I recall a friend's father, picking him up for saying that the Mirror was rubbish. "it serves a very important function, giving the news to the working man, and whats more it does it well" Somehow I don't think it would receive such high praise from a Cambridge Graduate now. We used to buy it now and then up till about 10 years ago, when it seem to loose direction. As a child it was the most common paper that we would have in the house.
How times have changed. I almost prefer the dreadful Mail these days, at least it still stands for the same things. I think the rot at the mirror really started when that crook
Robert Maxwell took control.

For the record - the FT went pinko in 1992, but not in 1987.

Leading Article: The Case For A Third Term
1055 words
10 June 1987
Financial Times
London Page 24
(c) 1987 The Financial Times Limited. All rights reserved

Since 1979, under the two Thatcher governments, necessary steps have been taken to tackle deep-seated weaknesses in the British economy. Curbing inflation, reducing the disruptive power of trade unions, restoring incentives for managers and entrepreneurs - these and other changes have certainly not produced a British economic miracle. Indeed it is the patchiness of the country's progress since 1979, and the pain which the changes have inflicted on some sections of the community, that have made the Tories so vulnerable to Labour's campaign assaults. Yet the so-called Thatcher revolution provides the basis for a sustained improvement in economic performance. It needs to be consolidated and taken further in a third Conservative term.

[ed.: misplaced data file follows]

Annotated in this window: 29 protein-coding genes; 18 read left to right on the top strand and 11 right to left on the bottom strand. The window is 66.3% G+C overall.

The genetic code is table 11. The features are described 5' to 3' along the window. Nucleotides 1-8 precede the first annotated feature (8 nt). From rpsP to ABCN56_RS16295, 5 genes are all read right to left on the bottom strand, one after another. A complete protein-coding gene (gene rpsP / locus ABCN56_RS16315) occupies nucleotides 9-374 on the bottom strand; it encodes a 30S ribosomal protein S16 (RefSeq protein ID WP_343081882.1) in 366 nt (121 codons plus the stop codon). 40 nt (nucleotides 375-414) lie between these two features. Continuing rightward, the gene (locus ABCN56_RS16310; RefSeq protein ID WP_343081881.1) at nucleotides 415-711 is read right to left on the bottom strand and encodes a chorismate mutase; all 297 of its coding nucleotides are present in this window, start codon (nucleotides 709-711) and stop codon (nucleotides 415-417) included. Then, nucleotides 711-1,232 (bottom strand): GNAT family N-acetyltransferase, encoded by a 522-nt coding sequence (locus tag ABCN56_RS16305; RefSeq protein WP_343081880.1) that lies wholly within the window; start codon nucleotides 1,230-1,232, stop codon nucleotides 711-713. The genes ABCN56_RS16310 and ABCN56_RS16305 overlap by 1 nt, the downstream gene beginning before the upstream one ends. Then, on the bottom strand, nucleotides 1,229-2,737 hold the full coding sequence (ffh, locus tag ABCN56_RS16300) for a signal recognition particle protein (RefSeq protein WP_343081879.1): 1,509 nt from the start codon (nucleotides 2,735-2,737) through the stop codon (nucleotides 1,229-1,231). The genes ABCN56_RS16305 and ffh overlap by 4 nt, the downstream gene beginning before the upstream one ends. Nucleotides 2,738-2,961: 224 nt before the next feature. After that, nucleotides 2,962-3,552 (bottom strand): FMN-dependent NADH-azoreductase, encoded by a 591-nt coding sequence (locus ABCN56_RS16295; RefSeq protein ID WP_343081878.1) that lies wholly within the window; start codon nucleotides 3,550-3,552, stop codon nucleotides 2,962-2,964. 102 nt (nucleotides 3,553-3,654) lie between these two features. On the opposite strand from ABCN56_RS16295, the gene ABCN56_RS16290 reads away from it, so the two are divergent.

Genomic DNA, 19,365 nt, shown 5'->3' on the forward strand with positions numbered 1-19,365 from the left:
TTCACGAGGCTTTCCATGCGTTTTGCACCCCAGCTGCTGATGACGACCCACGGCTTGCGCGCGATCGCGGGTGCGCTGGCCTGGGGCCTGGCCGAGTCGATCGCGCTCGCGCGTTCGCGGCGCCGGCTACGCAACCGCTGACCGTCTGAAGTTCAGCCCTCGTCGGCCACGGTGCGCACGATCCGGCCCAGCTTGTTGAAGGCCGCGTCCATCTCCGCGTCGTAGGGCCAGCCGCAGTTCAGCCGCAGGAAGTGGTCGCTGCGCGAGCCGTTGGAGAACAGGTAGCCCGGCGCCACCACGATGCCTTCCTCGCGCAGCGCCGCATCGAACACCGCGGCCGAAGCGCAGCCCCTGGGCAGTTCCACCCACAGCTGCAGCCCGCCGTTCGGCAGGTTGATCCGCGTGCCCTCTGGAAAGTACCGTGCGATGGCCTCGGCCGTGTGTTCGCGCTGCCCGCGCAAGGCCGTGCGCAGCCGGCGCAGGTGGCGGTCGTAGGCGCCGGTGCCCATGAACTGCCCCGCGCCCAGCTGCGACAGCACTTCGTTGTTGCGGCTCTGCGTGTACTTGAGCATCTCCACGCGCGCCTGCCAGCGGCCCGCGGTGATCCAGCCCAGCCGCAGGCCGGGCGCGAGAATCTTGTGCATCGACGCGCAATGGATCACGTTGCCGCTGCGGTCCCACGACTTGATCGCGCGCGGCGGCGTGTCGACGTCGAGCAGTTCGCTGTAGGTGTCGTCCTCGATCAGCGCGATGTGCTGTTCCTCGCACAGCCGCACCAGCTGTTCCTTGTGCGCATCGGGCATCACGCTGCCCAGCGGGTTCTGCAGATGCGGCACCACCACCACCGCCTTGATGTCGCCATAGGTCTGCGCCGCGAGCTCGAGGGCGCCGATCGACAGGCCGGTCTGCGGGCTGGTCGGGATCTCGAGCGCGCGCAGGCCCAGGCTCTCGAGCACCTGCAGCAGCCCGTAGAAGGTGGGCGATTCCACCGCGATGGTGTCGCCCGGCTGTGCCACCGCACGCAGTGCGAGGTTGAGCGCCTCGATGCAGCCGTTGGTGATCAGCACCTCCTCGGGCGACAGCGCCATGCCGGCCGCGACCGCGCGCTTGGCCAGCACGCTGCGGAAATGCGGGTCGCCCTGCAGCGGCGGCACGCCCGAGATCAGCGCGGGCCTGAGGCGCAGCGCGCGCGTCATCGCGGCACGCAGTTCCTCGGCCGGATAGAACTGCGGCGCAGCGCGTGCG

Whether the changes could have been brought about in a less traumatic way is debatable. But the overall effect has been to make British industry more competitive and more profitable. The UK is now an attractive manufacturing location for foreign companies; London has become Europe's dominant capital market. North Sea oil revenues have been used to build up substantial overseas assets which will be a source of wealth in the future.

The judgment that the Tories should be allowed to build on these achievements in a third term is based less on their manifesto or their campaign (both of which have been disappointing) than on the threat which a Labour government, or even a Labour/Alliance coalition, would pose to Britain's continuing revival.

Labour's unexpectedly professional campaign has consisted largely of attacking the Thatcher Government's meanness, especially its record on unemployment, and of promising to spend more on schools, hospitals, pensions and other parts of the welfare state. Mr Neil Kinnock, the Labour leader, has struck a rich vein of anti-Thatcher sentiment and, in doing so, has enhanced his own reputation. Apart from the defence issue, Labour has presented an image of moderation and sympathy for the underdog, deflecting not-very-credible charges that the new-look party is simply a respectable front for the far left. Yet Labour's prescriptions - more public spending, more government-directed investment, a dose of redistributive taxation - have a decidedly old-fashioned air. There is not enough evidence that Labour's leaders understand or accept the need for a dynamic market economy in which enterprise and initiative come from below.

In this context the apparent failure of the Alliance to make a major impact on the electorate is regrettable. Its over-detailed manifesto contained some worthwhile proposals, notably on constitutional reform. Even the suggested counter-inflation tax on excessive wage increases showed a justifiable concern with one of the central problems in the labour market, the wage-setting process. The commitment to full membership of the European Monetary System was welcome. But the Alliance message, perhaps reflecting the need to reconcile different strands of thought between the Liberals and the Social Democrats, came out muffled and indistinct. There was perhaps too much emphasis on the importance of a hung parliament and not enough on getting across in a forceful way the Alliance's commitment to the social market economy.